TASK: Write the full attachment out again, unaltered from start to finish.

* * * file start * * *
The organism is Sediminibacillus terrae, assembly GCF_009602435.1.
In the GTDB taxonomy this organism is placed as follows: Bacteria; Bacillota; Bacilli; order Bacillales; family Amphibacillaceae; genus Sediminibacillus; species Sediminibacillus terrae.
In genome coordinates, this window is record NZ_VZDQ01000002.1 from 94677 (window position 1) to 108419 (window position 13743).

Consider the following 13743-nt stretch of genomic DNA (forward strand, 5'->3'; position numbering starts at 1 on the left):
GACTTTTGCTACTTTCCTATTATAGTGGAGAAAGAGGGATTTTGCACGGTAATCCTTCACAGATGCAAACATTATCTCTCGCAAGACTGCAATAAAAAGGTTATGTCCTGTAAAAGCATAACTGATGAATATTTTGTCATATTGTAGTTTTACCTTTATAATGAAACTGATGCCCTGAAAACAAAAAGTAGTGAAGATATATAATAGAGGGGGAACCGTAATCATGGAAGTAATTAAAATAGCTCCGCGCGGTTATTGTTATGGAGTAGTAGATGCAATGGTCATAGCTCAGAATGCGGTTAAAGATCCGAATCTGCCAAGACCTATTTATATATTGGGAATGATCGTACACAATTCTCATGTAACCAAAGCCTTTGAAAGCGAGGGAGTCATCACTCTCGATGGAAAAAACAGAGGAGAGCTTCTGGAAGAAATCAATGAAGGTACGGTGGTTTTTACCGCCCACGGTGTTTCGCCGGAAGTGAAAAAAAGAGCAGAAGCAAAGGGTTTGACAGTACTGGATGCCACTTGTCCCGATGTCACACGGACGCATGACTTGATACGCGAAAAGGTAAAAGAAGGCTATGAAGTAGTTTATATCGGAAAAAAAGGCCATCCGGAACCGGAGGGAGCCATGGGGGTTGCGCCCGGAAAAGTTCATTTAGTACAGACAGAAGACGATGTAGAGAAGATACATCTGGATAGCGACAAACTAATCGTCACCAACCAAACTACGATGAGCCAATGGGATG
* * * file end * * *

The organism is Sediminibacillus terrae, assembly GCF_009602435.1.
In the GTDB taxonomy this organism is placed as follows: Bacteria; Bacillota; Bacilli; order Bacillales; family Amphibacillaceae; genus Sediminibacillus; species Sediminibacillus terrae.
In genome coordinates, this window is record NZ_VZDQ01000002.1 from 94677 (window position 1) to 108419 (window position 13743).

Consider the following 13743-nt stretch of genomic DNA (forward strand, 5'->3'; position numbering starts at 1 on the left):
GACTTTTGCTACTTTCCTATTATAGTGGAGAAAGAGGGATTTTGCACGGTAATCCTTCACAGATGCAAACATTATCTCTCGCAAGACTGCAATAAAAAGGTTATGTCCTGTAAAAGCATAACTGATGAATATTTTGTCATATTGTAGTTTTACCTTTATAATGAAACTGATGCCCTGAAAACAAAAAGTAGTGAAGATATATAATAGAGGGGGAACCGTAATCATGGAAGTAATTAAAATAGCTCCGCGCGGTTATTGTTATGGAGTAGTAGATGCAATGGTCATAGCTCAGAATGCGGTTAAAGATCCGAATCTGCCAAGACCTATTTATATATTGGGAATGATCGTACACAATTCTCATGTAACCAAAGCCTTTGAAAGCGAGGGAGTCATCACTCTCGATGGAAAAAACAGAGGAGAGCTTCTGGAAGAAATCAATGAAGGTACGGTGGTTTTTACCGCCCACGGTGTTTCGCCGGAAGTGAAAAAAAGAGCAGAAGCAAAGGGTTTGACAGTACTGGATGCCACTTGTCCCGATGTCACACGGACGCATGACTTGATACGCGAAAAGGTAAAAGAAGGCTATGAAGTAGTTTATATCGGAAAAAAAGGCCATCCGGAACCGGAGGGAGCCATGGGGGTTGCGCCCGGAAAAGTTCATTTAGTACAGACAGAAGACGATGTAGAGAAGATACATCTGGATAGCGACAAACTAATCGTCACCAACCAAACTACGATGAGCCAATGGGATG